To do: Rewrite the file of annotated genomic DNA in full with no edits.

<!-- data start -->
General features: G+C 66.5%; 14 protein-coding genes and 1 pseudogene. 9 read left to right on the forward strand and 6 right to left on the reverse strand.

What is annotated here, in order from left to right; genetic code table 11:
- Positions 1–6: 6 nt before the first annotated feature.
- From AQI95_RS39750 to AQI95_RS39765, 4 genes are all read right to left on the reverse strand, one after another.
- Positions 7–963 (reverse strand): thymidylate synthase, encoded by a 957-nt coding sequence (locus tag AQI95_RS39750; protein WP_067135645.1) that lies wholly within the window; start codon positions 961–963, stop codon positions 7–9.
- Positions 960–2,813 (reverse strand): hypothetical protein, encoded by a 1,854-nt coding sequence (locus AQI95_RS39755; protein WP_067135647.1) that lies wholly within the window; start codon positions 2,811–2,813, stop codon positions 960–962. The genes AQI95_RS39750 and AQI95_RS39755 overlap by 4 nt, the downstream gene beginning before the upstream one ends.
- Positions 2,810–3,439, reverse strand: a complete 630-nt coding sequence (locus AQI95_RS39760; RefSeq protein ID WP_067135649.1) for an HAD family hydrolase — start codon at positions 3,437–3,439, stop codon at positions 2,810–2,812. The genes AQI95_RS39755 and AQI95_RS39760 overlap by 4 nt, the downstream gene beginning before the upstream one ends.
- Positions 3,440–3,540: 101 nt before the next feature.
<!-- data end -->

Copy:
General features: G+C 66.5%; 14 protein-coding genes and 1 pseudogene. 9 read left to right on the forward strand and 6 right to left on the reverse strand.

What is annotated here, in order from left to right; genetic code table 11:
- Positions 1–6: 6 nt before the first annotated feature.
- From AQI95_RS39750 to AQI95_RS39765, 4 genes are all read right to left on the reverse strand, one after another.
- Positions 7–963 (reverse strand): thymidylate synthase, encoded by a 957-nt coding sequence (locus tag AQI95_RS39750; protein WP_067135645.1) that lies wholly within the window; start codon positions 961–963, stop codon positions 7–9.
- Positions 960–2,813 (reverse strand): hypothetical protein, encoded by a 1,854-nt coding sequence (locus AQI95_RS39755; protein WP_067135647.1) that lies wholly within the window; start codon positions 2,811–2,813, stop codon positions 960–962. The genes AQI95_RS39750 and AQI95_RS39755 overlap by 4 nt, the downstream gene beginning before the upstream one ends.
- Positions 2,810–3,439, reverse strand: a complete 630-nt coding sequence (locus AQI95_RS39760; RefSeq protein ID WP_067135649.1) for an HAD family hydrolase — start codon at positions 3,437–3,439, stop codon at positions 2,810–2,812. The genes AQI95_RS39755 and AQI95_RS39760 overlap by 4 nt, the downstream gene beginning before the upstream one ends.
- Positions 3,440–3,540: 101 nt before the next feature.